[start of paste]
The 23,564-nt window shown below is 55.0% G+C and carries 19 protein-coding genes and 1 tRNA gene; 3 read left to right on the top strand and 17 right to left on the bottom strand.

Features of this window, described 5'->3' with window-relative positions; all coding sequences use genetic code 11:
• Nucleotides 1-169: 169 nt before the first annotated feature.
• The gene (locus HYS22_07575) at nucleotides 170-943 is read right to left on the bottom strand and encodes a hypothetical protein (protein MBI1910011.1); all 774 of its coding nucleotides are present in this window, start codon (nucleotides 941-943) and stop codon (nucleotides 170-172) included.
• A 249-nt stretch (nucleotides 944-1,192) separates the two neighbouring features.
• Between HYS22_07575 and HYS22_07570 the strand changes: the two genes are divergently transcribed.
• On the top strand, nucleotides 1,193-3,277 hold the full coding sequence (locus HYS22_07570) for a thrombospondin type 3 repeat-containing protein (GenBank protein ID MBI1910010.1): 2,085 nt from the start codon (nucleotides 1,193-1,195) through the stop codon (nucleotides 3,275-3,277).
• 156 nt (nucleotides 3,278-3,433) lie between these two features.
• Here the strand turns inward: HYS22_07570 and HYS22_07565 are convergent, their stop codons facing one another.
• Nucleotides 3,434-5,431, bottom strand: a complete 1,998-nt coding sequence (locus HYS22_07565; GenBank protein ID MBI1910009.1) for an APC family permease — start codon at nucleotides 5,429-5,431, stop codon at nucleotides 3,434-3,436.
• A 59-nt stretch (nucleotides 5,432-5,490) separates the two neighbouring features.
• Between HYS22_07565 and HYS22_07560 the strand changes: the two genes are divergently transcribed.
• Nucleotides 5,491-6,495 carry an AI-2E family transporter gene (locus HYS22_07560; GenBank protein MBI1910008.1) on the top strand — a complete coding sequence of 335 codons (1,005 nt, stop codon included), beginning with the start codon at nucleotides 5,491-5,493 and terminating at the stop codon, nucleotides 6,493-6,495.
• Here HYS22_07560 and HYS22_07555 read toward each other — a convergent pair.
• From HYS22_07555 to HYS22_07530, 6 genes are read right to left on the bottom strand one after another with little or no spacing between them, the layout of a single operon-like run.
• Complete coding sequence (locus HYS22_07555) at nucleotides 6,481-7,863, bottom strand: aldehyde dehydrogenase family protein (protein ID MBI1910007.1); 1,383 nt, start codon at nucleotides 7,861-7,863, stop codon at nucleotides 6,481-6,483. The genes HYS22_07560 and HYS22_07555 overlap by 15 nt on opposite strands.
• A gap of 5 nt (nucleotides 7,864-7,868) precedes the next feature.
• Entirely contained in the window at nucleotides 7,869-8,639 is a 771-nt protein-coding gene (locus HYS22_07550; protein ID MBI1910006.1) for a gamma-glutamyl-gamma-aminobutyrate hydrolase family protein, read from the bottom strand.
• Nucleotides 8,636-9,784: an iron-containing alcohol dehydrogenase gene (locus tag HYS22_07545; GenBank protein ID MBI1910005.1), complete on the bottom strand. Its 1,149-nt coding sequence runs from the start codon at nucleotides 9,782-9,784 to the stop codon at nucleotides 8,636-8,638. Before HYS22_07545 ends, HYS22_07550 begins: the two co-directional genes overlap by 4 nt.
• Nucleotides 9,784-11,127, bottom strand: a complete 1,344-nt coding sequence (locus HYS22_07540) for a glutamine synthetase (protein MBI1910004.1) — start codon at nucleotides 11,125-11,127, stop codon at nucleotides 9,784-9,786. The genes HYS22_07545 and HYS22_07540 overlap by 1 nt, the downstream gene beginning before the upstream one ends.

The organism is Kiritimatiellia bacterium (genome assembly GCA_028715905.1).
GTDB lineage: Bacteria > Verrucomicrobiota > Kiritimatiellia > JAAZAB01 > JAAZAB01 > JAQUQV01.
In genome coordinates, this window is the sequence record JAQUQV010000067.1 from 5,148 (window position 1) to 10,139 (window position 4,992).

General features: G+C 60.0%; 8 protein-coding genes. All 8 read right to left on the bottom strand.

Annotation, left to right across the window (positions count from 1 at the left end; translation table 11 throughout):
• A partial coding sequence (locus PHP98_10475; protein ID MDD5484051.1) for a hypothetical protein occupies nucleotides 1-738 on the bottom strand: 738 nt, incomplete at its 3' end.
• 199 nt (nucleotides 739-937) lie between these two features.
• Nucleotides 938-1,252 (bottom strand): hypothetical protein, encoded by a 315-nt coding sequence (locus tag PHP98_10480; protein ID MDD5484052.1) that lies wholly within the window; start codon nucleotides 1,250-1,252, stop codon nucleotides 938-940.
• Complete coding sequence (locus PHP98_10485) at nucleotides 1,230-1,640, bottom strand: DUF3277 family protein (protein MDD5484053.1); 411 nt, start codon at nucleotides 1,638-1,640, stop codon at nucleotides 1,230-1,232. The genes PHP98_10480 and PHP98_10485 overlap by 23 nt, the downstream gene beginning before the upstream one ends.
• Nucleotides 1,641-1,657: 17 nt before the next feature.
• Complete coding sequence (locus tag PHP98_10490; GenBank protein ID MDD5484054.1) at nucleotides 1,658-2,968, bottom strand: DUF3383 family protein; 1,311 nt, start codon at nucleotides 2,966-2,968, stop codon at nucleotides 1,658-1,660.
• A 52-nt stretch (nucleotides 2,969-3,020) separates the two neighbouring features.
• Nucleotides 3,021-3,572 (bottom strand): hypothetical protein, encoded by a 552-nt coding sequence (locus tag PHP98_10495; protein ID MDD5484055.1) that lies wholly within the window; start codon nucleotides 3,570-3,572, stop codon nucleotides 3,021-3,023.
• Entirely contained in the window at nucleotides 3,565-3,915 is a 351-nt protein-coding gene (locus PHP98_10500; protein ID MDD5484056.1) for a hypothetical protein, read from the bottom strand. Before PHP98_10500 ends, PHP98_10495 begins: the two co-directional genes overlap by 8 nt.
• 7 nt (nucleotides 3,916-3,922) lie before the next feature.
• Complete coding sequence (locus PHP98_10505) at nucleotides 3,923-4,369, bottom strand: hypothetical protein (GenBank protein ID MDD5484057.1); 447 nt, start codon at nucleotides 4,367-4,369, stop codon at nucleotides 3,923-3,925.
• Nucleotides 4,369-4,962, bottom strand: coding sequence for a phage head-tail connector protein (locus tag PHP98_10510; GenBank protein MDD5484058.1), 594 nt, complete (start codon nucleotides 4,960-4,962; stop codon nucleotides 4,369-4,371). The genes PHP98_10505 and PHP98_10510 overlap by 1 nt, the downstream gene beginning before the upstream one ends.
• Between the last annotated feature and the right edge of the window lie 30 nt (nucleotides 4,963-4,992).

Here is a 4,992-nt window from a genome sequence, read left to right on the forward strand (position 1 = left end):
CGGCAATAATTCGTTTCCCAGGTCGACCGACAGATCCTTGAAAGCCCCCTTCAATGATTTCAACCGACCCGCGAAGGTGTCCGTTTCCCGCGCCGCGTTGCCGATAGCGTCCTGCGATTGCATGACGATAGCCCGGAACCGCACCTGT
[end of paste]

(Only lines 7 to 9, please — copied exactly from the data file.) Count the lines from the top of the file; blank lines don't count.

• On the top strand, nucleotides 1,193-3,277 hold the full coding sequence (locus HYS22_07570) for a thrombospondin type 3 repeat-containing protein (GenBank protein ID MBI1910010.1): 2,085 nt from the start codon (nucleotides 1,193-1,195) through the stop codon (nucleotides 3,275-3,277).
• 156 nt (nucleotides 3,278-3,433) lie between these two features.
• Here the strand turns inward: HYS22_07570 and HYS22_07565 are convergent, their stop codons facing one another.